Believe it or not, January is World Carnivore Month.
Now I have no idea who started that, but one of the trends on the edges of the fitness community that has come to more prominence in the last few years is the carnivore diet.
That being the case, it's worth looking into what it is, how to do it, and the health benefits (if any) that result.
What Is The Carnivore Diet?
You are probably not going to find a simpler diet than the Carnivore Diet.
You eat meat.
Now, there are varying degrees within this. Some proponents say you should only eat red meat, water, and salt.
Others are cool with getting some full fat dairy in there, i.e. some grass fed butter on your steak.
Still another faction allows for sampling a wider variety of meats including fish, chicken, eggs, etc.
Is The Carnivore Diet Healthy?
Here's where things get murky.
Unfortunately, the Carnivore Diet has become the mirror image of the vegan diet.
Acolytes are just as entrenched in their beliefs and if you go on Twitter (which I caution you against, lol) you will see folks battling over these ideas with a religious fervor.
Adherents to the Carnivore Diet list a number of benefits:
- Lower inflammation
- Weight loss
- Better brain function
- Consistent blood sugar levels
And that is the short list. As you can imagine with something to which people attach their identity, they will claim benefits that seem impossible, or at the very least too good to be true.
The Carnivore Diet is essentially an extreme elimination diet.
Much like people who experience an immediate benefit after going vegan, carnivores are eliminating everything except for a few foods.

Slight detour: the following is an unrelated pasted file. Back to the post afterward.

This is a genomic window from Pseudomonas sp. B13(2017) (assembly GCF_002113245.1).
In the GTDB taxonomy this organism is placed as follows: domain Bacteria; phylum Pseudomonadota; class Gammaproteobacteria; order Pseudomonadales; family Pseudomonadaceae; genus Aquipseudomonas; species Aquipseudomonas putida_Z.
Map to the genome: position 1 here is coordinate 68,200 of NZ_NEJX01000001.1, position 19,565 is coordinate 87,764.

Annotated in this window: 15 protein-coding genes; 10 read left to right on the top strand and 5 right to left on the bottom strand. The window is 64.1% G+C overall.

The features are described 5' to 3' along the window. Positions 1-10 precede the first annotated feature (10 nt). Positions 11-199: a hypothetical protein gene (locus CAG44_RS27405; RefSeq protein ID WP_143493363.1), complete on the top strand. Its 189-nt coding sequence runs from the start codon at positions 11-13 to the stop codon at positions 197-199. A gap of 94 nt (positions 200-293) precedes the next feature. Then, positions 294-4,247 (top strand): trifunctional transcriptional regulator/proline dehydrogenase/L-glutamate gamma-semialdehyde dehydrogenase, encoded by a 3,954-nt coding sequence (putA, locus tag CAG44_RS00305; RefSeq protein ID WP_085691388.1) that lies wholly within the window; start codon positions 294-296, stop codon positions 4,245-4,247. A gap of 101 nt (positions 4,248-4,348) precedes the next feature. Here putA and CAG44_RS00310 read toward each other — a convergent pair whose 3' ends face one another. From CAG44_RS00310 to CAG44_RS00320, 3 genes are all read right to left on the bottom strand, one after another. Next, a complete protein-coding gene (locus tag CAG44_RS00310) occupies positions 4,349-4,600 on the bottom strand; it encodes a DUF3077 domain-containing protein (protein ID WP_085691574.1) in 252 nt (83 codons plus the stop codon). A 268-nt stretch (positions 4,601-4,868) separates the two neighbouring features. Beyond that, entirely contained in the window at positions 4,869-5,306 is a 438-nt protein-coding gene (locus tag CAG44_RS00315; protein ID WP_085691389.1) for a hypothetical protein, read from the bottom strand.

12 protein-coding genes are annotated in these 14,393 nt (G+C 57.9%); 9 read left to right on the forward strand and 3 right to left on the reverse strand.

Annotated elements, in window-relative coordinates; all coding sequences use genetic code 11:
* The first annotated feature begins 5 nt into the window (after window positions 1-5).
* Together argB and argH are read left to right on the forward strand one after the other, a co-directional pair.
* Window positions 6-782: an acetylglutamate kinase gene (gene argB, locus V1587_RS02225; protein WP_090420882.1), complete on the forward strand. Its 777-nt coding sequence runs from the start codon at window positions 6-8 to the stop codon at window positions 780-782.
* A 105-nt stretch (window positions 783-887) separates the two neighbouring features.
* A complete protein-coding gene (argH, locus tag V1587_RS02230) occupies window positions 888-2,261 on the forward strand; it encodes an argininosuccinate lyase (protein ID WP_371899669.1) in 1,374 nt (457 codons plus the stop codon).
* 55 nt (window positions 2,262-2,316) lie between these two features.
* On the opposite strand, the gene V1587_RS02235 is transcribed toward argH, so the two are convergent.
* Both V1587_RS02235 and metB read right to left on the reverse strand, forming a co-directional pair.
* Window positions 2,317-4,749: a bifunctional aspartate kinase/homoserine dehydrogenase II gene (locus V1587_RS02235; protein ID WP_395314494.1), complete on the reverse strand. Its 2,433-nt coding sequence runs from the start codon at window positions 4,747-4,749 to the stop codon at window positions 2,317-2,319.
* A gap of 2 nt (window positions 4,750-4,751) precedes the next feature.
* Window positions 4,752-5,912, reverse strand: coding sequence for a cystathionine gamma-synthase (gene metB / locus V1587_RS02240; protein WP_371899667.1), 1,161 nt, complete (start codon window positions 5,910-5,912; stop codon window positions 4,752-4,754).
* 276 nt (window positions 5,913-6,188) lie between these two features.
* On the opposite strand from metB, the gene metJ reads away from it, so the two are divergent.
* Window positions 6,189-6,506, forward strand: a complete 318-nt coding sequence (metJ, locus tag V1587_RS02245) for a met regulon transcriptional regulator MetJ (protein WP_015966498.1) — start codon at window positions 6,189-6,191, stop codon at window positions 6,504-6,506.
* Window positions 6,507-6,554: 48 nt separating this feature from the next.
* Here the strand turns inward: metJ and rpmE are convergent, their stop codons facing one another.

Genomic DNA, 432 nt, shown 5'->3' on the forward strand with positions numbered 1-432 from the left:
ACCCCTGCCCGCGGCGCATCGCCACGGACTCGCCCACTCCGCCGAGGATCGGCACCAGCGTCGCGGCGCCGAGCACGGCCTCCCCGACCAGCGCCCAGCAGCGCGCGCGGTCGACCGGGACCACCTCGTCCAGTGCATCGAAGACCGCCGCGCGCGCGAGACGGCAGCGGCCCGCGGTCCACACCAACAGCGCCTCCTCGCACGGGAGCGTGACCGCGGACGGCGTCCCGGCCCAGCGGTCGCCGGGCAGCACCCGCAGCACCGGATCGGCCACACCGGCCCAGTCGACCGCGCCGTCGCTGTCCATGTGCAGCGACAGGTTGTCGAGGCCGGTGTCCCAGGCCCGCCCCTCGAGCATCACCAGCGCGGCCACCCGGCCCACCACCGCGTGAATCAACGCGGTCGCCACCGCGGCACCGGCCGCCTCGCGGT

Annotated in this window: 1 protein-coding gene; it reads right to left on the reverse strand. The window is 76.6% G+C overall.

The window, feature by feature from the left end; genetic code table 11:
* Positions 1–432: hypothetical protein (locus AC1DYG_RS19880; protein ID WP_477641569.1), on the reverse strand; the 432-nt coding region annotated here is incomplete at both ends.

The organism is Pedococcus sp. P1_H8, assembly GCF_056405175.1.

This allows the body rest from irritating foods causing inflammation and gut issues. The benefits they feel after making the switch likely have much more to do with that they are NOT eating, than what they are.
The Carnivore Diet is likely missing several micro nutrients and beneficial plant compounds, and will lead to the over consumption of others.
Another beneficial compound that will be MIA on the diet is fiber.
Currently, there are no real studies on modern adherents to the carnivore diet.
Proponents will point to indigenous populations such as the Inuit, some African tribes, and some South American tribes as evidence that we evolved to be carnivores.
The counter point to that is that they evolved to be carnivores, and have lived that way largely unchanged for thousands of years.
That doesn't apply to every human on earth though.
Should You Try the Carnivore Diet?
The point of this article is not to endorse or debunk the carnivore diet. Whether or not you should give it a go is completely up to you.
If you are curious, go for it. Make yourself and N of 1 and run an experiment.
In general, I would say it's probably a good idea to use it intermittently throughout the year as a metabolic reset. You could try it for a week and then add some things back in to your diet and see how you react and tolerate the new additions.
The Carnivore Diet is probably here to stay, albeit on the fringes of the health and fitness community. I for one am looking forward to some studies on strict adherents but until then, I will probably keep eating plants too.